Not in this case. The mask is thick and honey orange and viscous enough to stay on top of my skin. It smells a bit like Haliborange tablets taste and tingles a little bit but doesn’t exactly hurt. After 10 minutes (read a magazine, clean the bathroom, whatever you like but time it, please) you wipe the mask away with a damp cloth, rinse and reveal a face that looks like yours but a little bit better. My skin was plumper and more even. The spot/spot scar issues around my mouth and chin were not red and less noticeable. In short, I like…and I’ll probably be back for more.
Buy yours here.
If you are looking for an easy read, this book is not for you. If, on the other hand, you are looking for a challenging read -wonderfully written but hard- that will take you completely into someone else’s life (also hard), then this is one for you. It’s less of a book and more of a reading experience, and an intense one at that.
A Girl Is a Half-formed Thing is bleakly beautiful. Eimear McBride take you right into the main character’s head from the start, surrounded by her thoughts, feelings and point of view. Yes, it takes a bit of getting used to but suddenly, the words make sense as you get accustomed to the style. If you’re looking for description and happy endings, forget it. It’s more involved than that. Here is a new way to create a person and build the world they live in.
It’s not an easy read emotionally either. The narrative is fragmented and unfinished and raw. Abandonment, neglect, illness, sexual abuse and death all swirl together (I never said it was fun, I said it was good). Set in Ireland, the Irishness permeates the text and gives it a cultural anchor. McBride unfolds everything that living in a small Catholic community is, especially how where you come from affects who you are.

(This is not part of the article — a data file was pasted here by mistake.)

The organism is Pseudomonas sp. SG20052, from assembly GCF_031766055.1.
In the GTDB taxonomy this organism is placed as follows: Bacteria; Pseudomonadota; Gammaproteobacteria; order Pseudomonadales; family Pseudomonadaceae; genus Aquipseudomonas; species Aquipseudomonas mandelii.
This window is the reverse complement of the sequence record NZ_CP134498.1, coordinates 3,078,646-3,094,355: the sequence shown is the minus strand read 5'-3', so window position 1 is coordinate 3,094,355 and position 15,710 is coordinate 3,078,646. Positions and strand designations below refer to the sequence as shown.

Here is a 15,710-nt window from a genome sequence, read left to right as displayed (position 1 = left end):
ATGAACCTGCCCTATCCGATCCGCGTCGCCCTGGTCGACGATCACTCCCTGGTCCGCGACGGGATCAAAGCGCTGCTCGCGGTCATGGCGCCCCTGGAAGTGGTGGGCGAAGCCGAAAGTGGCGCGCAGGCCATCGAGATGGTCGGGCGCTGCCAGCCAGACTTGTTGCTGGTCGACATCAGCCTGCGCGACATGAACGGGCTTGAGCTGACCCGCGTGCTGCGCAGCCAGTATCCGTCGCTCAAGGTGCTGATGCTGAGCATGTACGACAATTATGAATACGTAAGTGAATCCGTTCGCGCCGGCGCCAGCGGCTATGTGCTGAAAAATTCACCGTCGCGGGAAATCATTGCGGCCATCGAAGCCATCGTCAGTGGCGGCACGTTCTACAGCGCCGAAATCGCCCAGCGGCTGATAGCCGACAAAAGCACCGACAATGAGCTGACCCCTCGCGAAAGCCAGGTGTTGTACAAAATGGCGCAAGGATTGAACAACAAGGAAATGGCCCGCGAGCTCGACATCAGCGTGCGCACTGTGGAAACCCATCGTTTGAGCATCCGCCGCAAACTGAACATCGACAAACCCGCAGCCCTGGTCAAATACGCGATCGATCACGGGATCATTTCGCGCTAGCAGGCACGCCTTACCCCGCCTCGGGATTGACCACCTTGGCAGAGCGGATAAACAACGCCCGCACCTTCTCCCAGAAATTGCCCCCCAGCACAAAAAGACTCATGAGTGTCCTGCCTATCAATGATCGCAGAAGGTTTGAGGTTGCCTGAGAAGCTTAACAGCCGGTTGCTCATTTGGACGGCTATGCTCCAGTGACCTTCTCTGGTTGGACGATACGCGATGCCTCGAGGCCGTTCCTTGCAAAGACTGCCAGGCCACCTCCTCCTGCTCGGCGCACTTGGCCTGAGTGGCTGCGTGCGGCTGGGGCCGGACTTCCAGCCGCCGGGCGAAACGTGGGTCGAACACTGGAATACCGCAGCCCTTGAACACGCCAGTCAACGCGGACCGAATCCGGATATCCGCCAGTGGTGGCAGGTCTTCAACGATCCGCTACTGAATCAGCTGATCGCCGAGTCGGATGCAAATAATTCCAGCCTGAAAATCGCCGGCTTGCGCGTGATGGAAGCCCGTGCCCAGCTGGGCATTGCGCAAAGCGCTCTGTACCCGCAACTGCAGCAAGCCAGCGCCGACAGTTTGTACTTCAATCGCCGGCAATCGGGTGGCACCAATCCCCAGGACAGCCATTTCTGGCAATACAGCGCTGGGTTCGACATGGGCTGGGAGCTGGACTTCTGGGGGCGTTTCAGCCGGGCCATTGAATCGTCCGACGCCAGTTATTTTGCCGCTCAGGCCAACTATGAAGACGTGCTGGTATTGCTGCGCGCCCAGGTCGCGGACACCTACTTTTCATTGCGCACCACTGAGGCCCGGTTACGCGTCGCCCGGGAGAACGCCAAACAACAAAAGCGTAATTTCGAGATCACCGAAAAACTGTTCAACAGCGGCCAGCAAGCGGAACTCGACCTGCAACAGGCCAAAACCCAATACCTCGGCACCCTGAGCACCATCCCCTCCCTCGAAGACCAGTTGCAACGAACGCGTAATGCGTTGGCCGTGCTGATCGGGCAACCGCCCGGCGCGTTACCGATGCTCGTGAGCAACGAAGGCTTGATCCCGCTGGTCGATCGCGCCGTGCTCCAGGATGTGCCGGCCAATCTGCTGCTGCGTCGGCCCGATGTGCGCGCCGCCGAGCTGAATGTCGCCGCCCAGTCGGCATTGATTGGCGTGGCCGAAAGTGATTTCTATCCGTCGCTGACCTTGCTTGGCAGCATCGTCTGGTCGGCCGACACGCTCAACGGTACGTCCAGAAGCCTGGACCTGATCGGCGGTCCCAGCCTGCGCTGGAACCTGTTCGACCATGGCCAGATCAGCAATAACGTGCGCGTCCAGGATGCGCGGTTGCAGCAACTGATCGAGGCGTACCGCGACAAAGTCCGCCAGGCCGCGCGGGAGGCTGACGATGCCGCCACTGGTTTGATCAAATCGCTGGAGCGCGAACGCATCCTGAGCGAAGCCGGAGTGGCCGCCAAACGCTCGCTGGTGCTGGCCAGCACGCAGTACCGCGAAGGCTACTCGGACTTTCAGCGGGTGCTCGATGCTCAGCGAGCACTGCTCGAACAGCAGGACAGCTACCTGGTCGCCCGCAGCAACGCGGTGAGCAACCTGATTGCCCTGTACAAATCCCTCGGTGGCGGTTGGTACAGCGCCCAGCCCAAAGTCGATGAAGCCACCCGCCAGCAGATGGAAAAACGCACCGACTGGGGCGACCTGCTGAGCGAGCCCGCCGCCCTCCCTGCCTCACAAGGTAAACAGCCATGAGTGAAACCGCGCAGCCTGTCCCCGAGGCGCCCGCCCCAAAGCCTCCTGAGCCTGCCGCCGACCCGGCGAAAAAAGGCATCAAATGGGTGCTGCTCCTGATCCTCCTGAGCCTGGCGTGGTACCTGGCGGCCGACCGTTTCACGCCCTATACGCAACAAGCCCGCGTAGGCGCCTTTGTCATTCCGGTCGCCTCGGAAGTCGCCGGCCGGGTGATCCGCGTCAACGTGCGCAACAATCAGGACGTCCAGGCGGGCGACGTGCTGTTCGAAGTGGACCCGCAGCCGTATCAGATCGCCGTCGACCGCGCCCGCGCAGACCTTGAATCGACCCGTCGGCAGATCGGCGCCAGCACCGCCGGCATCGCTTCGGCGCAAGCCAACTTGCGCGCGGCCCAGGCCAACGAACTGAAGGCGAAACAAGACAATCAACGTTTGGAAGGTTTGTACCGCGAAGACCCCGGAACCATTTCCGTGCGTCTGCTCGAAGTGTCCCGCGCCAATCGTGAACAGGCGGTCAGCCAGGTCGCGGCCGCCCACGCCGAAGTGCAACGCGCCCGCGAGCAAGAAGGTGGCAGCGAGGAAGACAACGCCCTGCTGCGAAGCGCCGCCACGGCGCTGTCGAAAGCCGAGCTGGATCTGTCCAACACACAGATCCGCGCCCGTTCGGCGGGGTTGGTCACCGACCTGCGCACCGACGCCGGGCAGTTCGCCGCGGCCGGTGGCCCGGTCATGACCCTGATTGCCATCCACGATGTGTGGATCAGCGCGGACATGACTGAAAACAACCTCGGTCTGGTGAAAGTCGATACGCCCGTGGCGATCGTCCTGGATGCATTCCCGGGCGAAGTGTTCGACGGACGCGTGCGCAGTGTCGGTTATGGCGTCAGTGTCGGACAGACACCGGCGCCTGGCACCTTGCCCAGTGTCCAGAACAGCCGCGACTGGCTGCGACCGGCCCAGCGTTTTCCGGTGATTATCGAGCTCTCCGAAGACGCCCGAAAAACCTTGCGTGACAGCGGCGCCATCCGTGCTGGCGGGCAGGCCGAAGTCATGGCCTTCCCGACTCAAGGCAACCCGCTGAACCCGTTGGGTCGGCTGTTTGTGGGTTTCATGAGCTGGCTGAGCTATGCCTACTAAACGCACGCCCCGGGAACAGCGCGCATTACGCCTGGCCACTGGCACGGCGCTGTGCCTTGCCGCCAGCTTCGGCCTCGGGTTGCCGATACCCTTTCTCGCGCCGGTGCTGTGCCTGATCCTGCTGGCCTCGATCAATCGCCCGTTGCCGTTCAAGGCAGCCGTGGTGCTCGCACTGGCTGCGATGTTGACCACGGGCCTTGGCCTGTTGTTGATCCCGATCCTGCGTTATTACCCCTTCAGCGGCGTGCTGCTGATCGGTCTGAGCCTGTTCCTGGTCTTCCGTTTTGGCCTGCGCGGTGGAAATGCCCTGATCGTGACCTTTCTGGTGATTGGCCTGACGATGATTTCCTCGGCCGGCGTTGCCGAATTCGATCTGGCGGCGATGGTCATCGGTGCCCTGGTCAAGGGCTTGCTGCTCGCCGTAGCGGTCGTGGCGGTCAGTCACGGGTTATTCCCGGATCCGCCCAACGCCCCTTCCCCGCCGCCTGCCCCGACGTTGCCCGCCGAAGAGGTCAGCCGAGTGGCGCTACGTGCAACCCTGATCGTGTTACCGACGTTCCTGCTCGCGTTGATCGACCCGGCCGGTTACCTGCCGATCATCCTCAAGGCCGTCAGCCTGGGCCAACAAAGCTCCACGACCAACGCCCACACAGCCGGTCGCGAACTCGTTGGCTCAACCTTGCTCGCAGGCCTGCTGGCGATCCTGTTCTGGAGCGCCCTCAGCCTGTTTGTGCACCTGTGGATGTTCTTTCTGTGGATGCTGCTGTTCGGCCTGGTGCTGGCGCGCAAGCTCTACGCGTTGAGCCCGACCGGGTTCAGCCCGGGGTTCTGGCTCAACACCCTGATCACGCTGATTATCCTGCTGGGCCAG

I don’t usually like books that critics like but this one seems to be the exception! It’s probably not one for the sun lounger but if you are looking for something different and are bored of cookie cutter characters and endings, get it. I’m looking forward to seeing what Eimear McBride does next…
I sat down to write about this book and started several times before I realized…this is a book that is so hard to write about without giving away CRUCIAL PLOT SPOILERS! So here goes: this is Rosemary’s story about her family and how messy and complicated families can be. Rosemary is an only child although she used to have a sister and a brother, both of whom have vanished and are not really mentioned by the rest of her family. Rosemary, on the other hand, thinks and talks about them a lot (but just to you).
One of the most genius things about We Are All Completely Beside Ourselves is the topsy-turvy narrative that takes you forward and back in time along with Rosemary’s memories, where her past has a stronger calling than the present. If Karen Joy Fowler had written this story in any other way, I don’t think it would have worked so well. This magical weaving of narrative cements Rosemary’s character and whisks the reader along perfectly. Fowler explores lots of themes in this brilliant story but I especially like how she writes about memory; how events that shape your life may or may not have played out in reality like you remember them, and how important that is.
And that’s it. That’s all I can say. Honest, you’ll have to read it for yourself (and you will thank me for not saying more).